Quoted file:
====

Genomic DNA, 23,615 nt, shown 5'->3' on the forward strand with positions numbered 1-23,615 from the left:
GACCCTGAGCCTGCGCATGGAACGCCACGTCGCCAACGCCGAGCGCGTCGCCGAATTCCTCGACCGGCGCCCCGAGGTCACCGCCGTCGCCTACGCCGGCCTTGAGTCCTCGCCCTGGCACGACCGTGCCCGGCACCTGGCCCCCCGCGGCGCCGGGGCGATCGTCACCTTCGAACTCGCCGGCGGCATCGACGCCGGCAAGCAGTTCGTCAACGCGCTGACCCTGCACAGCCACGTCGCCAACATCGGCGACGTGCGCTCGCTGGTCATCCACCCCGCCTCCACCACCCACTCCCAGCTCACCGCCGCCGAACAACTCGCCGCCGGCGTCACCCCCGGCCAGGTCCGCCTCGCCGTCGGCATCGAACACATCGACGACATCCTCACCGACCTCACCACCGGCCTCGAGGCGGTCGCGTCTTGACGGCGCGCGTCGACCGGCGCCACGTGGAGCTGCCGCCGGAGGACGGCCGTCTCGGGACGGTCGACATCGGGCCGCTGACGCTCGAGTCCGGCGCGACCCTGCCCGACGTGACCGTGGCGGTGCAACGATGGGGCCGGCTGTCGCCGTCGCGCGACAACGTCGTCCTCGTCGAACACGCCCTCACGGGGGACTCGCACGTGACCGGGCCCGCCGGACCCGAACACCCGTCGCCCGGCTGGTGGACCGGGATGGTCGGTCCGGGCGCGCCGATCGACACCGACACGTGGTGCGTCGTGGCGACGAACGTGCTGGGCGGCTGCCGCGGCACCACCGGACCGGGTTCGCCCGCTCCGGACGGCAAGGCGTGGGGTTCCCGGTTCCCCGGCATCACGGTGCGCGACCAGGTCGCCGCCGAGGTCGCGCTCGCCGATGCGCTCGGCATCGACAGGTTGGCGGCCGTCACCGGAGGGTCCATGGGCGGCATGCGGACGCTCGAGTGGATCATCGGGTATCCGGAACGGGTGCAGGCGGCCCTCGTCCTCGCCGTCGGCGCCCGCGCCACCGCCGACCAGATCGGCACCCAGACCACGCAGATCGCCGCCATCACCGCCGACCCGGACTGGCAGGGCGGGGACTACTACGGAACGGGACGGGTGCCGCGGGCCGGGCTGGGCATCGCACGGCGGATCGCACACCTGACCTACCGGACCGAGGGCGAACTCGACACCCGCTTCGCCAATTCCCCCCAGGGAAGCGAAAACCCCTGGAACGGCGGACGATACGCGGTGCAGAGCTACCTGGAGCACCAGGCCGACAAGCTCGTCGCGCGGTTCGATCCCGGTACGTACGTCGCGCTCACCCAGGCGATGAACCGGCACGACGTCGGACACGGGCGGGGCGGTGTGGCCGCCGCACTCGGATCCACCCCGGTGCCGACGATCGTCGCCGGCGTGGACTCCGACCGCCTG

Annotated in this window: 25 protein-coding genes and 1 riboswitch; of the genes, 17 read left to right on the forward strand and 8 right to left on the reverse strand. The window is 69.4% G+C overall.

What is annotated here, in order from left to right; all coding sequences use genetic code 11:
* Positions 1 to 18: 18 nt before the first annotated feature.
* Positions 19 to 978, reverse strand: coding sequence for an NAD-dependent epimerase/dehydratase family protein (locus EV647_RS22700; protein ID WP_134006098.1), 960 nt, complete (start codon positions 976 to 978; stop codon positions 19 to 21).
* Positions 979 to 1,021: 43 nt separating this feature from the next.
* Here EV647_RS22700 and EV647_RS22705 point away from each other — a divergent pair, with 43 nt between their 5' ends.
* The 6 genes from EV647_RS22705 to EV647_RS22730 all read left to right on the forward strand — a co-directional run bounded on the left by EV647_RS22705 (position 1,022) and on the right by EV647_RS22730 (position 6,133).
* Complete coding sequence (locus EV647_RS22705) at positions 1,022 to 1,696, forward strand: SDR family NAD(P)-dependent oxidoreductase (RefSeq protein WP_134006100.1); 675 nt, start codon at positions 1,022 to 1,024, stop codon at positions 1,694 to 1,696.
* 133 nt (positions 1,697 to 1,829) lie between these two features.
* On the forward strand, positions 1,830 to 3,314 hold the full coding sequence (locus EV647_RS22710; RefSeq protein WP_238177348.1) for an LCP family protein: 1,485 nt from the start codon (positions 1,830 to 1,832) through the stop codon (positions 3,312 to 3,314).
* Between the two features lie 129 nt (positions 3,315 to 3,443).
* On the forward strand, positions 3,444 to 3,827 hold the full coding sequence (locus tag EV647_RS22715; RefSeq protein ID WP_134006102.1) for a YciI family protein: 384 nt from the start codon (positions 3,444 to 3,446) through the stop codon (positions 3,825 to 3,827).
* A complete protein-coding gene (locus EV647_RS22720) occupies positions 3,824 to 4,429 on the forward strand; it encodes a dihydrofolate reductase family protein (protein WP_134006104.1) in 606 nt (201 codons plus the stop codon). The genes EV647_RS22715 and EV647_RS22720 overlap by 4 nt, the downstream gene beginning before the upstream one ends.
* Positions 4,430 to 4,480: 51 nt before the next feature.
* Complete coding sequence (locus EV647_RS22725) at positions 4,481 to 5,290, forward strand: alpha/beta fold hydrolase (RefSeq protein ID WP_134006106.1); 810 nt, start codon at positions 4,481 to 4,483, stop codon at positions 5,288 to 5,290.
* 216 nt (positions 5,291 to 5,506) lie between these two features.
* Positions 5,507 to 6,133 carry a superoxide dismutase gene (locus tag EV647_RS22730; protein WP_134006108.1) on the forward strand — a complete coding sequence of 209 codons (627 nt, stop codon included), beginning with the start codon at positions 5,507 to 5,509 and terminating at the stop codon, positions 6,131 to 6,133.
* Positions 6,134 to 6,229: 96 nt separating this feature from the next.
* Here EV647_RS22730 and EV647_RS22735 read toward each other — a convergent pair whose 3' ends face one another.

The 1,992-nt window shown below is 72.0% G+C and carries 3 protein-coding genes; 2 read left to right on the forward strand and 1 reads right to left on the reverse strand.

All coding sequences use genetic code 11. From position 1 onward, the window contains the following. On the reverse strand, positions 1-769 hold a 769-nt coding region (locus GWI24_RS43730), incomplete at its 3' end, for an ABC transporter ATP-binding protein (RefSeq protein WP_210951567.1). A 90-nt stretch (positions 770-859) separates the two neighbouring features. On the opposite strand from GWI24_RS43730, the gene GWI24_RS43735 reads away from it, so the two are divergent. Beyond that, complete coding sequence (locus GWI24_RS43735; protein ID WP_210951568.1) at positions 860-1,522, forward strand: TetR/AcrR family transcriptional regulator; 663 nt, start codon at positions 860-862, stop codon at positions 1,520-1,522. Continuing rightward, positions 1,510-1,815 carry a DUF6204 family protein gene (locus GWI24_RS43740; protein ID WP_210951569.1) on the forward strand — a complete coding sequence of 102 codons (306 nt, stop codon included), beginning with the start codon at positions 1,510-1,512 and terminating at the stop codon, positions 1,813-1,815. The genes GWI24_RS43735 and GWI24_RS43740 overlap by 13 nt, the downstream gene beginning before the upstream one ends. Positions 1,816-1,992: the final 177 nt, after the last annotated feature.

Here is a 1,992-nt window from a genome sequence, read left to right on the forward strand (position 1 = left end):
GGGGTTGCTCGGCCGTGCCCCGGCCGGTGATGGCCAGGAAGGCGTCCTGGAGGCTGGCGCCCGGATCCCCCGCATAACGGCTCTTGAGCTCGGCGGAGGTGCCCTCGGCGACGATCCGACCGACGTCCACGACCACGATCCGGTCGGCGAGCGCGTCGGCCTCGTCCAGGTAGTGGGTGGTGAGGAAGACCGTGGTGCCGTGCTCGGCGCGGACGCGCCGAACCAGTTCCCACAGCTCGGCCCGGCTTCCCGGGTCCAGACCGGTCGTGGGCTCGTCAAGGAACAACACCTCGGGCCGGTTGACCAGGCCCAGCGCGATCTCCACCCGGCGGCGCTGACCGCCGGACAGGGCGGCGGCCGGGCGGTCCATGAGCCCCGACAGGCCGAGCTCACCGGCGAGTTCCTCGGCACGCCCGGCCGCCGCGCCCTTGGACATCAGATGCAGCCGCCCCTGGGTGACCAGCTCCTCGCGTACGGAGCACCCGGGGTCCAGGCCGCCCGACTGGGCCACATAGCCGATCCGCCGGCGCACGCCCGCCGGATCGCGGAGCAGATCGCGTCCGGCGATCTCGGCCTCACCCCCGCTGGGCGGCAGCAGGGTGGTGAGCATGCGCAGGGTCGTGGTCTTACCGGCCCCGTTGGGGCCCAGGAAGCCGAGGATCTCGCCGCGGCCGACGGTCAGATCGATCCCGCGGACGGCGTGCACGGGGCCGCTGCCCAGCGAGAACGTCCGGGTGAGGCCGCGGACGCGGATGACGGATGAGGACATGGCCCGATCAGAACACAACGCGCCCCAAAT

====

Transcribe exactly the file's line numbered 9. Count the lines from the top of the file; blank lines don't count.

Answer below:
* The 6 genes from EV647_RS22705 to EV647_RS22730 all read left to right on the forward strand — a co-directional run bounded on the left by EV647_RS22705 (position 1,022) and on the right by EV647_RS22730 (position 6,133).